A highly tilted membrane configuration for the prefusion state of synaptobrevin

By Andrew E. Blanchard, Mark J. Arcario, Klaus Schulten, and Emad Tajkhorshid.

Published in Biophys J. 2014 Nov 4;107(9):2112-21.
PMID: 25418096. PMCID: PMC4223215 [Available on 2015/11/4]. Link to publication page.

Core: Computational Modeling Core.

Figure 2. Membrane-embedded synaptobrevin. (a) Initial conditions for simulations with wild-type synaptobrevin varied in both initial insertion depth and tilt. The simulations are labeled according to starting tilt with respect to the membrane normal. Initial tilts with the lysines in the linker region (residues 87, 91, and 94) angled toward the center of the membrane are denoted with a prime (′). (b) Running average of the tilt angle between TM1 and the membrane normal. The tilt angle converges after ∼30 ns. (c) Running average of the height of the tryptophan residues above the midpoint of the membrane. The distance below the phosphate layer of the membrane (dashed line) for the tryptophan residues converges to a value of ∼5 Å. (d) The highly tilted state resulting in all cases is characterized by lysine residues aligned along one side of the synaptobrevin helix and tryptophan residues inserted into the membrane on the other side of the helix. To see this figure in color, go online.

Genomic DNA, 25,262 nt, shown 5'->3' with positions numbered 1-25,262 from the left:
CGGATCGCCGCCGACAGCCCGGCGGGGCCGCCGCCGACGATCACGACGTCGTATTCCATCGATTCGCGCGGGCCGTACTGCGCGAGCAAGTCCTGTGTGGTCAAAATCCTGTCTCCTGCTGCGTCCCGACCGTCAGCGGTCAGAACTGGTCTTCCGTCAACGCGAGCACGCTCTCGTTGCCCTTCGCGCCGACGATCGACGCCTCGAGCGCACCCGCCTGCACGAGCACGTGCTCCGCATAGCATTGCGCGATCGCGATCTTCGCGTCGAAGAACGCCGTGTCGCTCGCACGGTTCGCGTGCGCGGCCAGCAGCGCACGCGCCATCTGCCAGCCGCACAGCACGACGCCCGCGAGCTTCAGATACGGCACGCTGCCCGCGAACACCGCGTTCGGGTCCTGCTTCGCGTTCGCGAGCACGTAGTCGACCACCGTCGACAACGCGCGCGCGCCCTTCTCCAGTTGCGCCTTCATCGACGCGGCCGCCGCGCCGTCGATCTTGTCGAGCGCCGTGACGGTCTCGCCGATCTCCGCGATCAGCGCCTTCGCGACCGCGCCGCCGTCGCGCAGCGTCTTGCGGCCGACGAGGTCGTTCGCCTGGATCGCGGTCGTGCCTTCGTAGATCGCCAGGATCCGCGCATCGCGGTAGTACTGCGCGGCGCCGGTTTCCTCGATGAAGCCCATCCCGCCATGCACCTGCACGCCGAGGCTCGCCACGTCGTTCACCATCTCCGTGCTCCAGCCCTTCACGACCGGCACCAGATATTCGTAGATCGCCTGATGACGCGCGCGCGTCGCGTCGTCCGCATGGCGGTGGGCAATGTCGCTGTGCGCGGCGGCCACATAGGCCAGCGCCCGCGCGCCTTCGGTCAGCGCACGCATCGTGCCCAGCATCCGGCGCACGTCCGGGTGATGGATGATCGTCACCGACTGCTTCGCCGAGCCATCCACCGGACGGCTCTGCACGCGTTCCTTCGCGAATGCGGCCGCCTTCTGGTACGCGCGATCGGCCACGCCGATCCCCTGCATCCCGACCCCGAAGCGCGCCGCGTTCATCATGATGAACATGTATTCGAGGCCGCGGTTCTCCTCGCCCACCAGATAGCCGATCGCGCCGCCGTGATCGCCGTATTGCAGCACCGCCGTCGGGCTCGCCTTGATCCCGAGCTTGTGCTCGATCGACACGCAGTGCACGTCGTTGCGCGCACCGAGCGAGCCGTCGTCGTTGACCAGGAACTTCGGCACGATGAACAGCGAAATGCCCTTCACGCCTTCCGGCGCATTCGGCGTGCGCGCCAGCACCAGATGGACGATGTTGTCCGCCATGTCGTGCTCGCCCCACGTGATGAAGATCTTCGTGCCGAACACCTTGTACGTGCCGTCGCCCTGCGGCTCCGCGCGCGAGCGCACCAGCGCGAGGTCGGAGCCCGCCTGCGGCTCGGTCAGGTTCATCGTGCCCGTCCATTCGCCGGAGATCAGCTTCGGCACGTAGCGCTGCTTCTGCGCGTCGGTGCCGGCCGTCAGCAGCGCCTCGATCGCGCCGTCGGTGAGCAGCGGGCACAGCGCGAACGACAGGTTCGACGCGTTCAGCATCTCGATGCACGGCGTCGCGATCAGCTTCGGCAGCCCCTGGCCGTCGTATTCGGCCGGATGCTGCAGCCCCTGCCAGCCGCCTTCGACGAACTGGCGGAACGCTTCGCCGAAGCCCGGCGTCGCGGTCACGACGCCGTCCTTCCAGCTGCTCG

The SNARE complex plays a vital role in vesicle fusion arising during neuronal exocytosis. Key components in the regulation of SNARE complex formation, and ultimately fusion, are the transmembrane and linker regions of the vesicle-associated protein, synaptobrevin. However, the membrane-embedded structure of synaptobrevin in its prefusion state, which determines its interaction with other SNARE proteins during fusion, is largely unknown. This study reports all-atom molecular-dynamics simulations of the prefusion configuration of synaptobrevin in a lipid bilayer, aimed at characterizing the insertion depth and the orientation of the protein in the membrane, as well as the nature of the amino acids involved in determining these properties. By characterizing the structural properties of both wild-type and mutant synaptobrevin, the effects of C-terminal additions on tilt and insertion depth of membrane-embedded synaptobrevin are determined. The simulations suggest a robust, highly tilted state for membrane-embedded synaptobrevin with a helical connection between the transmembrane and linker regions, leading to an apparently new characterization of structural elements in prefusion synaptobrevin and providing a framework for interpreting past mutation experiments.

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Figure 1. Synaptobrevin and the SNARE complex.

Figure 5. Structure of synaptobrevin in a POPC membrane.